The new California data protection law, named the California Consumer Privacy Act (CCPA), went into effect on January 1, 2020, bringing a wealth of changes for both consumers and businesses. The law deals directly with how companies collect, store, and handle consumer information. For California consumers, the law provides greater transparency into how their data is used and offers options to opt-out of certain data practices.
How the New California Data Protection Law Affects Consumers
The CCPA applies to all California consumers, regardless of where the companies they deal with are headquartered or whether their business transactions take place on or offline. Any company handling the personal information of Californians are subject to the new rules. The CCPA’s definition of personal information includes:
Among the many effects it has for consumers:
- California consumers will now have the right to be informed of the personal information a business collects, sells, or discloses; as well as the parties and purposes for which the information is disclosed.
- California residents will have the right to obtain portable copies of their personal information from businesses.
- California residents may also prohibit businesses from selling their personal information and request that the businesses delete their personal data.
- Californians have a right to sue companies that fail to comply with CCPA protocols.
How the California Consumer Privacy Act Affects Businesses
For businesses, the penalties can be stiff -- $2,500 per violation or up to $7,500 per intentional violation.
The consumer privacy act is expected to affect businesses in several ways. They will now need to:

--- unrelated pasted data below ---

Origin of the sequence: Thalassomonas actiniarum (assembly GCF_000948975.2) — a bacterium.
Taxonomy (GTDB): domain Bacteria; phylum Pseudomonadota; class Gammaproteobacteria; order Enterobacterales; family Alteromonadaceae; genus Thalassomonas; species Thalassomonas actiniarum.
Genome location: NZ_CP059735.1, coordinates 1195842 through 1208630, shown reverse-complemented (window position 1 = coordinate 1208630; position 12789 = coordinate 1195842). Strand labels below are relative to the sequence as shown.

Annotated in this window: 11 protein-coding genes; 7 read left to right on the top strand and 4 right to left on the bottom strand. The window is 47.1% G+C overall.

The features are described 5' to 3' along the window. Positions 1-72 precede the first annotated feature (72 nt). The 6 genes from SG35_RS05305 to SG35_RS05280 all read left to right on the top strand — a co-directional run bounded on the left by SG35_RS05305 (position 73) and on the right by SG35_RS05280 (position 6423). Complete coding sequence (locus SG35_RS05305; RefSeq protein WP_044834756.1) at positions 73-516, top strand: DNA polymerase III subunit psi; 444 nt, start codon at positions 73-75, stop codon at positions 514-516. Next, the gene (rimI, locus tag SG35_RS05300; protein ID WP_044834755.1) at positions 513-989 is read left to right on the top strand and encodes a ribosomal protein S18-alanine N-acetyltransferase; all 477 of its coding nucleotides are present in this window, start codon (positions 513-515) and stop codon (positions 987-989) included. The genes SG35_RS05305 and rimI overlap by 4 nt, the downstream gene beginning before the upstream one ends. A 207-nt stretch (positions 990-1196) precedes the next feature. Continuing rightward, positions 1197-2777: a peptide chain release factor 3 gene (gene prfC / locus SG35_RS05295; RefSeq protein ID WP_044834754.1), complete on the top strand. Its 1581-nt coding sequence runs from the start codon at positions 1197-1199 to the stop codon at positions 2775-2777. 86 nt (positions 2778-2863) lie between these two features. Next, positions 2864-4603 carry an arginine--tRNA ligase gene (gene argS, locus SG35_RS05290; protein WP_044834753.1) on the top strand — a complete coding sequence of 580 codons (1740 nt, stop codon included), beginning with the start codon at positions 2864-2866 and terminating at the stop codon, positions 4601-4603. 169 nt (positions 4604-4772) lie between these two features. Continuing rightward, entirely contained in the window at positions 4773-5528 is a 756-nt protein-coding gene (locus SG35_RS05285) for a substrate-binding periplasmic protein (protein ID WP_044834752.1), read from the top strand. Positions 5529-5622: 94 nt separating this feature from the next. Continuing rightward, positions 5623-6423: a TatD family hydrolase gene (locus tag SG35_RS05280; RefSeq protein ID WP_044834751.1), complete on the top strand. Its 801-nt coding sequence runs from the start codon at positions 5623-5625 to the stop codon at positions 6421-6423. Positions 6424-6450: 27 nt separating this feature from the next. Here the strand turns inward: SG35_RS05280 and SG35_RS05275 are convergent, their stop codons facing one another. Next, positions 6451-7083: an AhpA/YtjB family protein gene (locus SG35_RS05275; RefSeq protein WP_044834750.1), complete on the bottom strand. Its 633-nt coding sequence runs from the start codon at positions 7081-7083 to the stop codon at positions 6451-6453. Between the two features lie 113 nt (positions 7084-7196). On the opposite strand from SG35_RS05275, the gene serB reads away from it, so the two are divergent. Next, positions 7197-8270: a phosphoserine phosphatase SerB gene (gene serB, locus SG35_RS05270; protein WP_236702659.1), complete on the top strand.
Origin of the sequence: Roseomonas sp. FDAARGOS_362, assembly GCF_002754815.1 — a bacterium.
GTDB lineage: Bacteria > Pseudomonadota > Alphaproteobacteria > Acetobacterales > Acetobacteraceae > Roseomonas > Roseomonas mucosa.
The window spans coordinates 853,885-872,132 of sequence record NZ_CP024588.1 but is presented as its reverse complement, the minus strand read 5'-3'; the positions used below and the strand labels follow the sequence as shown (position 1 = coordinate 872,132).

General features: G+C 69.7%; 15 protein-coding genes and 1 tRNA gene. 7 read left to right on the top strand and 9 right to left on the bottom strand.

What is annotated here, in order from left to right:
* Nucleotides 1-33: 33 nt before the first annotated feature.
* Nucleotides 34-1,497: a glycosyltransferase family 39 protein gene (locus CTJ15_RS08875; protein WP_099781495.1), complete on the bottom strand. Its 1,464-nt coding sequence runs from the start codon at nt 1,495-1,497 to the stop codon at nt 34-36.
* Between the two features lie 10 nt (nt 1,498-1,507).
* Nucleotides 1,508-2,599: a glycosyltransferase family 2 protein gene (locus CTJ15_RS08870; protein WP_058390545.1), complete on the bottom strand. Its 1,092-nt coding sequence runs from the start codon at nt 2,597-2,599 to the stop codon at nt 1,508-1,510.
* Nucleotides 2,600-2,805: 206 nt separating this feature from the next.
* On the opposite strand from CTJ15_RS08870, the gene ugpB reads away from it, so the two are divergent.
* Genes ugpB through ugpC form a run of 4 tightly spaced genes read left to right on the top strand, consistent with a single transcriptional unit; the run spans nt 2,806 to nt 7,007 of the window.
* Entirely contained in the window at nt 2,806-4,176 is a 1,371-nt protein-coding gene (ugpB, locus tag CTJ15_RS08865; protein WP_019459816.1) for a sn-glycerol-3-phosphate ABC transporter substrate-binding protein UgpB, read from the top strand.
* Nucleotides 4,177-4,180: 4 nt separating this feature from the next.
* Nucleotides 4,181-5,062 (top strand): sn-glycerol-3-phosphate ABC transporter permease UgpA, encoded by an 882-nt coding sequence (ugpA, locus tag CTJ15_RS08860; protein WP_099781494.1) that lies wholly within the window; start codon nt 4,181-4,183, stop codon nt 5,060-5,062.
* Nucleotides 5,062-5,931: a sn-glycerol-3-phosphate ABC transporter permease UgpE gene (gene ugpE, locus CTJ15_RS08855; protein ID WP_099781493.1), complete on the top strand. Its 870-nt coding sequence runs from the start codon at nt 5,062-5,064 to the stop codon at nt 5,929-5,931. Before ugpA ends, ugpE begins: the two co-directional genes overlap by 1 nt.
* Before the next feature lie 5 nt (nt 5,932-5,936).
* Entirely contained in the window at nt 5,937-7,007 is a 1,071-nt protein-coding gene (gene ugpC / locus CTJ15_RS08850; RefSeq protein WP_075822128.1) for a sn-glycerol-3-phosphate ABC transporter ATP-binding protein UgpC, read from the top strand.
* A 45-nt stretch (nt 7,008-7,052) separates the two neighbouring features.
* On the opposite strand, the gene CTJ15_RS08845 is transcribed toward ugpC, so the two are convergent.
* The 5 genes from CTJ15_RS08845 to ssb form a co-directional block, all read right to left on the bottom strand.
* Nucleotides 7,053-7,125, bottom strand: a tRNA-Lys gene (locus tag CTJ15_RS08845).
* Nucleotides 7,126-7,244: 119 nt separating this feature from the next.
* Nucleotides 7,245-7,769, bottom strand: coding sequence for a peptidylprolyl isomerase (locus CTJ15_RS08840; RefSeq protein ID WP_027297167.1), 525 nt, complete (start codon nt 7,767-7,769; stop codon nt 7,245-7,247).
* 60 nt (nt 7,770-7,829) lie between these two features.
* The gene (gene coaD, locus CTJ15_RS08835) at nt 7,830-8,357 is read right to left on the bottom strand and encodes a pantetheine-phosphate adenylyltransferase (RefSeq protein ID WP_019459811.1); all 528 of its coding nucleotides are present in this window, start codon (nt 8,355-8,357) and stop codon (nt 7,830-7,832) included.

- Explain why they possess certain data.
- Demonstrate that they have adequate security measures in place.
- Refrain from commodifying or selling consumer data to third parties.
- Respond to complaints within 30 days or face litigation.
- Prepare to plead their case to the court and define vague portions of the law.
What California’s Data Privacy Laws Mean for The Internet
To a certain extent, content personalization for sites like Facebook, Google, or Amazon depends upon the use of consumer data. These sites – many of which happen to based in California’s Silicon Valley – will require visible links for consumers to request their data or direct companies not to sell it, updates to the terms of service pages, and internal processes to handle the retrieval and response of consumer data requests.
Stay Ahead of Legislation
After seeing how the similar General Data Protection Regulation (GDPR) unfolded in the EU, we can expect the CCPA to be the first of many consumer data privacy regulations at the state and federal level. By working with Kroll Settlement Administration, an award-winning class action claims administrator, businesses and counsel can proactively avoid obstacles, reduce fraud risk, and get their legal matters resolved as expeditiously as possible. Contact us for more details.